MCQ2. A contrived and tricky range of function question. A very mean way to continue.

MCQ3. A rather weird piecewise constant acceleration question.

MCQ4. A good and not so easy composition of functions question.

MCQ5. Intrinsically a routine and good complex algebra question, but the presentation is a mess. The notation \boldsymbol{z = a + bi} is introduced, but then plays no role; indeed, the question would have been vastly improved by having the offered answers expressed in terms of \boldsymbol{a} and \boldsymbol{b}. Requiring some extra algebraic manipulation to obtain the correct answer is needless, and a little contrived.

MCQ6. A very easy complex factorisation question.

MCQ7. Ugh! See here.

MCQ8. A nice complex algebra question.

MCQ9. Complete nonsense, as flagged by commenter Red Five, below. See here.

MCQ10. A routine tank mixture problem.

MCQ11. A screw-up, and perhaps a semi-deliberate one, as flagged by commenter John Friend, below. See here.

MCQ12. A straight-forward but nice Euler’s method problem.

MCQ13. A standard linear dependence problem. As noted by commenter John Friend, the problem is trivial with 3 x 3 determinants, which is not on the syllabus but which is commonly taught for this very purpose.

MCQ14. A straight-forward force component question.

MCQ15. A nice parametrised curve question.

MCQ16. A nice dot product and double angle formula question.

MCQ17. A straight-forward acceleration as a function of distance question.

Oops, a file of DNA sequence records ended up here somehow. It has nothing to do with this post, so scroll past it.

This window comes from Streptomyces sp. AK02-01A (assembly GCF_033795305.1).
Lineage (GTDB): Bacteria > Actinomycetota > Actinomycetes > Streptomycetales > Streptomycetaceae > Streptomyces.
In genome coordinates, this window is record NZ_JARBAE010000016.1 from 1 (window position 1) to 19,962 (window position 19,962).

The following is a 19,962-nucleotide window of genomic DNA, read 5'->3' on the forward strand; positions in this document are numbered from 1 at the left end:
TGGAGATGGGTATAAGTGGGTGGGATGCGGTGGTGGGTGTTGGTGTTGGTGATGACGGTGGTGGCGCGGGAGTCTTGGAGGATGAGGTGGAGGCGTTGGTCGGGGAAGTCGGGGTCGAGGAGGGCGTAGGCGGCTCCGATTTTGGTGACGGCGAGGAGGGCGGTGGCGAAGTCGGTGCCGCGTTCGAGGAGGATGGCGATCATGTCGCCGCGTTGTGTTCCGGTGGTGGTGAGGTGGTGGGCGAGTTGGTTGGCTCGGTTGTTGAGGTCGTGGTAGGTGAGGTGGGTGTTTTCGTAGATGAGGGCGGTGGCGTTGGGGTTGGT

MCQ18. A straight-forward but nice string tension question.

MCQ19. A cricket ball with a mass of 0.02 kg? Otherwise, a nice change of momentum question.

MCQ20. A straight-forward but nice force and acceleration question.

 

UPDATE (04/12/2020)

We’ve now gone through Section B (extended question) of the exam, and we’ve read the comments below. There do not appear to be any significant screw-ups, but most of it is pretty poor. In the main, the questions are aimless and badly written, with CAS washing away the potentially good effect of any decent content. Nothing is quite a WitCH or PoSWW, but almost everything is close.

Here are our question-by-question thoughts:

Q1. A strikingly aimless parametrised motion question. Seriously, who gives a shit about any of it? Part (b)(i) asks for dy/dx as a function of t, to “hence” obtain the equation of the tangent at t = π, when it is more natural and simpler to first evaluate dy/dt and dx/dt at π. Then, (b)(ii) asks for the velocity at π, for which you need … This is stupid with a capital stupid.

Q2. An OK complex geometry question, which begins thusly:

Two complex numbers, u and v are defined as \boldsymbol{u = -2 -i} and \boldsymbol{v = -4 -3i}.

Jesus. What’s wrong with “Let \boldsymbol{u = -2 -i} and \boldsymbol{v = -4 -3i}“? The symbols \boldsymbol{u} and \boldsymbol{v} are pretty crappy choices for fixed complex numbers, and the later choice of \boldsymbol{z_c} for the centre of a circle is really crappy. Part (d), finding the centre and radius of this circle, would be a nice question in a CAS-free world.

Q3. The best question, graphing \boldsymbol{f(x) = x^2e^{-x}} and then finding the number of inflection points of \boldsymbol{g(x) = x^ne^{-x}} for \boldsymbol{n\in\mathbb Z}. Much of the goodness is killed by CAS. It is not entirely clear what is meant by “asymptotes” in part (b). (See the discussion here.)

Q4. Another parametrised motion question, this one involving a pilot seemingly unaware of the third dimension. Pointless and boring CAS nonsense.

Q5. An absolute mess of a dynamics question. The diagram is shoddy. The appropriate range of the frictional parameter \boldsymbol{k} should be given or determined before asking students to compute a Fantasyland acceleration. Part (e), which feels like an afterthought, involves a jarring and needless switch from the algebraic to numeric, with a specific velocity and implausible force plucked from thin air.